Creating a table of contents in a Microsoft Word document is a two-step process. First, identify the text that you want to appear in the Table of Contents. Second, tell Word to insert the Table of Contents. Having created your Table of Contents, you can then customize it in several ways, to suit your needs.Creating a table of contents in a Microsoft Word document is a two-step process.

First, identify the text that you want to appear in the Table of Contents. Second, tell Word to insert the Table of Contents. Having created your Table of Contents, you can then customize it in several ways, to suit your needs.

Identify the text that you want to appear in the Table of Contents

In your document, click within the first major heading that you want to appear in the Table of Contents. Apply the Heading 1 style to that paragraph. The easiest way to apply the Heading 1 style is:

  • in Word 2003 and earlier: click the Style box on the Formatting toolbar and choose Heading 1
  • in Word 2007 and Word 2010: on the Home tab, in the Styles group, click the Heading 1 thumbnail.

If these don't appeal to you, there are several other ways to apply a style.

In the same way, apply the Heading 1 style to other major headings in your document. Apply the Heading 2 style to sub-headings, Heading 3 style to sub-sub-headings etc.

If you don't like the way the heading styles look (eg, you want a different font or font size or colour), don't format the text directly. Instead, modify the heading styles.

Create the Table of Contents

Word 2003 and earlier versions

  1. Click where you want your Table of Contents to appear.
  2. Display the Table of Contents dialog. To do that:
    1. In Word 2000, choose Insert > Index and Tables.
    2. In Microsoft Word 2002 and 2003, choose Insert > Reference > Index and Tables.
  3. Click on the Table of Contents tab. Click OK.

Word 2007 and Word 2010

  1. Choose References > Table of Contents.
  2. Choose one of the following items on the menu.
    • There may be custom tables of contents on your menu. If you click the thumbnail for a custom table of contents, your table of contents will be inserted into a content control. (There is further information about content controls below.)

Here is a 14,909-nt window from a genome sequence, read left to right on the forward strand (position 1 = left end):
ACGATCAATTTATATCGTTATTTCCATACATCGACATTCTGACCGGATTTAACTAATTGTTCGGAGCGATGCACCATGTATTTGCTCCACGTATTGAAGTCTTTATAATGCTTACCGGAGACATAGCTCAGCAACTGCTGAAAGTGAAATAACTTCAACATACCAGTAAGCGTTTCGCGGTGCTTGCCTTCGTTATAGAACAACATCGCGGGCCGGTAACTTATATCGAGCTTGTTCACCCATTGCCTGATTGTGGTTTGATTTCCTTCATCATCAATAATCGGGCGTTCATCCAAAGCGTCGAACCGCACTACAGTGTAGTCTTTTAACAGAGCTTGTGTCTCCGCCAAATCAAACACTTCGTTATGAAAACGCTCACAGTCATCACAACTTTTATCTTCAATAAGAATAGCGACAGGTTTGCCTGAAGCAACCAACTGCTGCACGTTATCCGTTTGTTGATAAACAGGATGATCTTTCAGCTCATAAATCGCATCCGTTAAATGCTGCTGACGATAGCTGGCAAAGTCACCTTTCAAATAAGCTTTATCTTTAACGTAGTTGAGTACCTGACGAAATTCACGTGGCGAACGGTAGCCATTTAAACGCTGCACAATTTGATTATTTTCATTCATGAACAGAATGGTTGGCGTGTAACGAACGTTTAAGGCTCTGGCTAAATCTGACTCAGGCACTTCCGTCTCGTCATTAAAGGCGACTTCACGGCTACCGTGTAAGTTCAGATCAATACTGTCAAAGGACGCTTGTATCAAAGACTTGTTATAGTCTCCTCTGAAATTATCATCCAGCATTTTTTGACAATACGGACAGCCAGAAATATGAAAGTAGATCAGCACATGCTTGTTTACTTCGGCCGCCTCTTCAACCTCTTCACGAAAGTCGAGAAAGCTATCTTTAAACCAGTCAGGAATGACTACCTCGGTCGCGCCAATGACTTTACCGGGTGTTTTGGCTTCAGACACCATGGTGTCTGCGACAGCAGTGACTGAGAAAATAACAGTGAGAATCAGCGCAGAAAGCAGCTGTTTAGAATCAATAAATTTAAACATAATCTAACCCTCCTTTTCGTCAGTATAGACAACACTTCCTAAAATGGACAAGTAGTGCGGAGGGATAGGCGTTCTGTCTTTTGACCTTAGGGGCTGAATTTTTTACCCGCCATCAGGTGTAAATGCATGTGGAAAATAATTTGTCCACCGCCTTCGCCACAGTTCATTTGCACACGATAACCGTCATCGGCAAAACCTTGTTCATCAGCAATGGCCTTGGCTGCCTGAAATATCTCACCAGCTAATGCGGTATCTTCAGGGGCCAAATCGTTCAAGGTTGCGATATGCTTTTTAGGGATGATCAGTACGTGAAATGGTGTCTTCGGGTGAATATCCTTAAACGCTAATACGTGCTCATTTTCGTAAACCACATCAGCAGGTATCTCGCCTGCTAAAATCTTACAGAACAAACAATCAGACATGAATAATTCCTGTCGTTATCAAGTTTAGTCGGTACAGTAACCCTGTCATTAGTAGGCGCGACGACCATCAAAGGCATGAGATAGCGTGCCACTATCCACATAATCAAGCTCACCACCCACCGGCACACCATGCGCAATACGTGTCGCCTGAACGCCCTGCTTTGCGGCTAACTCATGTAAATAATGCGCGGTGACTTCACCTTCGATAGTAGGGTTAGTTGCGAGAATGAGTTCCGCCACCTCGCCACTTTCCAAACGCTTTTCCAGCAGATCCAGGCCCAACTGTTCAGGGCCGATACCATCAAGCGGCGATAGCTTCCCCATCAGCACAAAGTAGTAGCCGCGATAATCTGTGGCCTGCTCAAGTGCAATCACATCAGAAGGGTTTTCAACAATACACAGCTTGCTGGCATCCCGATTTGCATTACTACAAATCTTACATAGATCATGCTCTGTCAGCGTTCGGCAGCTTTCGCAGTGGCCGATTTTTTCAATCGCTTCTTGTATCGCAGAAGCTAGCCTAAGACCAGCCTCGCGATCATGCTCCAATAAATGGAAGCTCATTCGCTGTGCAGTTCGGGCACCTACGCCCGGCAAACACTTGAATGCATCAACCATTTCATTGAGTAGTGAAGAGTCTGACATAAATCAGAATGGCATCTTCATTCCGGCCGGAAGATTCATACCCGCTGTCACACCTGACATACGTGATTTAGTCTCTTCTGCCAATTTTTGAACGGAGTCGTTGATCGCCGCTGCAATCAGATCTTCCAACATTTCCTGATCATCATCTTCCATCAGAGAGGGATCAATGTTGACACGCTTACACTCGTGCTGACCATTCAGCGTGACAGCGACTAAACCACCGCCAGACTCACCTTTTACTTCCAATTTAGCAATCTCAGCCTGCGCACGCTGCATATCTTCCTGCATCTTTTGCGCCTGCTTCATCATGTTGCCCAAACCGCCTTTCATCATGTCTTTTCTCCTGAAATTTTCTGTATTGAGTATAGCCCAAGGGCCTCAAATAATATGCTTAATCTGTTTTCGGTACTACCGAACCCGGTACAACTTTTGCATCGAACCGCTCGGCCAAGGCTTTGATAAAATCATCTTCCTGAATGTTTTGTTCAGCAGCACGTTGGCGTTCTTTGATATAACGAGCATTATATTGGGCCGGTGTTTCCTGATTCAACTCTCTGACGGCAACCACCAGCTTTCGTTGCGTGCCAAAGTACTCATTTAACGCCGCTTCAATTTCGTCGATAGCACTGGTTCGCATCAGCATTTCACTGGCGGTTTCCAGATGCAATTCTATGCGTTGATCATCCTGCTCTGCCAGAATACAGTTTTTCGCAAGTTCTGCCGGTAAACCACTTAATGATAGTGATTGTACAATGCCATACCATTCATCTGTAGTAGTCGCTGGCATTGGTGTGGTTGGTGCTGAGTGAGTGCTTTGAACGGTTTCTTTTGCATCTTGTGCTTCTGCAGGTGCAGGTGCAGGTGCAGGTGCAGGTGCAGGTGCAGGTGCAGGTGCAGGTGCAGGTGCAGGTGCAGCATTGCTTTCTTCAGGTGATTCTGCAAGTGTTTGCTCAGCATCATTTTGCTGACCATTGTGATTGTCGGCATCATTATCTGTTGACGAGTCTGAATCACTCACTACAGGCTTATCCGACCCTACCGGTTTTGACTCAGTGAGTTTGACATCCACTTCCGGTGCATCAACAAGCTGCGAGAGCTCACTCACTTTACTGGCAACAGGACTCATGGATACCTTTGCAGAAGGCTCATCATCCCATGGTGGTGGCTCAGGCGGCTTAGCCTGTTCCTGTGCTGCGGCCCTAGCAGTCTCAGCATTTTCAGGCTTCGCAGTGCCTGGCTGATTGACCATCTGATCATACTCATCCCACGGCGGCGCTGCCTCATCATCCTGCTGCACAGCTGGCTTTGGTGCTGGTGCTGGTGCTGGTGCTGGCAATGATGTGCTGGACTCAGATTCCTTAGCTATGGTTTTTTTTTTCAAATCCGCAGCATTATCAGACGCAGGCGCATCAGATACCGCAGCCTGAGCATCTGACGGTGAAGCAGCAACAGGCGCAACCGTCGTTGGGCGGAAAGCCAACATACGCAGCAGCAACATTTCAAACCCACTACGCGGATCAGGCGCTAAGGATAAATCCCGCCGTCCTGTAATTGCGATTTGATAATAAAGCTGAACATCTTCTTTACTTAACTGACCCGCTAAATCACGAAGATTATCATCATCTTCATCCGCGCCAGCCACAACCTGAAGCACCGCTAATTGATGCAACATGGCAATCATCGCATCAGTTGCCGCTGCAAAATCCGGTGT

• There are two built-in 'automatic' tables of contents: Automatic Table 1 and Automatic Table 2. If you click the thumbnail for either of these, your table of contents will be inserted into a content control, and Word will add a heading. (There is further information about content controls below.) The only difference between the two is the text of the heading ("Contents" and "Table of contents").
    • There is a built-in "Manual Table". This takes you back to the era of the electric typewriter. If you like typing things out for no good reason and your life expectancy is a lot longer than mine, this is for you.
    • At the bottom of the menu, you can choose Insert table of contents. This displays the Table of Contents dialog that was also in earlier versions of Word. If you want two or more tables of contents in one document, you must choose this option for the at least the second and subsequent tables of contents.

Using a table of contents content control in Word 2007 or Word 2010

You can use the content control to manage your table of contents (Figure 1).

 

Figure 1: A table of contents in a content control

If you attempt to insert another custom or built-in table of contents that will be placed in a content control, then the new one will over-ride the existing one. If you want more than one table of contents in a document, use the "Insert table of contents" menu option for all, or at least the second and subsequent, tables of contents.

How to create a custom table of contents and have it appear on the Table of Contents menu in Word 2007 or Word 2010

You can save a custom table of contents and have it appear on the References > Table of Contents menu.

  1. Insert your table of contents into any document, and adjust it to suit your needs.
  2. Add text above and/or below the table of contents as required (for example, add a heading "Table of Contents", preferably formatted with the built-in TOC Heading style).
  3. Select the text above, the table of contents, and the text below.
  4. Insert > Quick Parts> Save Selection to Quick Part Gallery.
  5. In the Create New Building Block dialog:
    • give your table of contents a name
    • in the Gallery list, choose Table of Contents
    • in the Category list, choose 'Create new category' and name your new category
    • click OK.

You can now insert your table of contents using References > Table of Contents. It will be inserted into a content control, like the built-in tables of contents.

Word displays entries in the menu in alphabetical order by category. Sadly, there are few letters in the alphabet before the "B" for "Built-In". If you want your custom tables of contents to appear before the Built-In category, but there is no name between "A" and "Built-In" that suits you, then put a space at the beginning of the category name. For example, name your category " Shauna". A space is alphabetized before a letter, so " Shauna" will be displayed before "Built-In".

Pin It